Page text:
Unfortunately for grain farmers, many of our customers are overseas. For most producers, there is no direct customer feedback or even direct sales opportunities. So who should fulfil the marketing role on behalf of Canadian growers? Grain companies and traders?

Well, many of the grain companies are now multinational. Their business mission, like any company’s, is to maximize profits. Their buy and sell decisions are not based as much on patriotism or country of origin as on availability, logistics and price. If a marketer can make more money trading South American grains than Canadian grains to a customer with no additional risk, what grain do you think will move first?

Or should it be the role of our commodity boards, quasi-government agencies, or government itself? Marketing is not cheap and it is time-consuming. Many farmers dislike the check-offs required to fund marketing efforts like the overseas trips taken by such agency or organizational personnel, especially if farmers do not see immediate results from such marketing activities.

By default, Cereals Canada has likely become the primary marketer of Canadian grains. And they are doing a good job of monitoring and selling the crop after it is harvested. Their trade missions interact with traditional buyers and relay to the buyers the quality parameters of the harvest. However, I wonder if they have the resources available to actively seek new markets. And I question if Cereals Canada is providing enough feedback to producers from the consumers of our grains. As CEOs, farmers need this information! We need to know what consumers want and we need to know the reason for regulatory changes, not just notification of future grading and varietal changes. Marketing is not just selling, but telling as well.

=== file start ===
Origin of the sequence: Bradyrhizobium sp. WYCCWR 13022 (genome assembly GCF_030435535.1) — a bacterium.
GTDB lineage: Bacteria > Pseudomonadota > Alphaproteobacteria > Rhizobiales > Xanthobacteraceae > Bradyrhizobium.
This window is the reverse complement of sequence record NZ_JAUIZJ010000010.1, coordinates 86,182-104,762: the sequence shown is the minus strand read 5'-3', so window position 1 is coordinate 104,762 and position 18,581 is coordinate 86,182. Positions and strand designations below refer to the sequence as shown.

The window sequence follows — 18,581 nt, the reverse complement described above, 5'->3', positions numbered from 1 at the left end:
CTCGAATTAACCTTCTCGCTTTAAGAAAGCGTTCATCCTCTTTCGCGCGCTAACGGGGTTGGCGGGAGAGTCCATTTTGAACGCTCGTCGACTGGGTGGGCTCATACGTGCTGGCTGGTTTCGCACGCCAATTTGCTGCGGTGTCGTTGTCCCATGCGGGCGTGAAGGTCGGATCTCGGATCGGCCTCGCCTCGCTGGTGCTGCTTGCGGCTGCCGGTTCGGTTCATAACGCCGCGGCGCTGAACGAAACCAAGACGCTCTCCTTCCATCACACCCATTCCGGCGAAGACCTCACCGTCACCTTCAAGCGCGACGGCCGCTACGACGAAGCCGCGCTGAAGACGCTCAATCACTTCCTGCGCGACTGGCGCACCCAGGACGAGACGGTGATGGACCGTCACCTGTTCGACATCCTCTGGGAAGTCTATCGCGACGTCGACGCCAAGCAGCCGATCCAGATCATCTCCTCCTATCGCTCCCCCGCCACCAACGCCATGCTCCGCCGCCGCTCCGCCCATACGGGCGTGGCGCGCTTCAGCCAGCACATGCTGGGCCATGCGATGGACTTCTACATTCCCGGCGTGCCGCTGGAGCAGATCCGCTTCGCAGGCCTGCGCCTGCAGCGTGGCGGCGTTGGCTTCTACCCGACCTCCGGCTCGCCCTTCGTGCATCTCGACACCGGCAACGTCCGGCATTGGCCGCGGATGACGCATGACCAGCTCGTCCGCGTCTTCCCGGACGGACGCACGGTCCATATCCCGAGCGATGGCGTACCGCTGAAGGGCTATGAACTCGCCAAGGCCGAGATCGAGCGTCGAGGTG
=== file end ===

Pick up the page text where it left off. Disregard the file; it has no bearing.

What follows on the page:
Do you know what our brand is?

Most importantly, you as the CEO have a role to play. You need to understand what the brand is and to provide input as to what you believe the brand should be. That is what I wanted you to think about in the September article. You have the responsibility as a producer to live up to that brand. That is why I asked you in the last article to think about the agronomic practices you use. Do they fit with the Canadian brand? And most importantly, as a CEO, you have to respond when our brand is threatened by misinformation. You have a responsibility to correct misinformation campaigns against what is, in fact, your brand every opportunity you get.

Some of you may have already seen a new label designation on food packaging which has appeared over the last few months. For those of you who haven’t, you will.

It is a claim of “Glyphosate Residue Free.” This label will have an impact on Canadian agriculture more than A&W’s claim of hormone-free beef. It will overshadow the GMO-free butterfly. And it is something every farmer/CEO should be aware of and developing strategic plans to address both in terms of agronomic practices and in terms of how they will answer questions about it. Yet I fear many farmers will fall back on doing the same things that they have done through every other attack on our industry (i.e. very little), and simply hope for a different outcome.

Make no mistake. The world of food production is changing and farmer CEOs must recognize and develop strategies to deal with these changes to minimize the risks to their businesses. So as a CEO of a grain producing business, as I asked in the last article, do you have a strategy which recognizes this changing world of food production?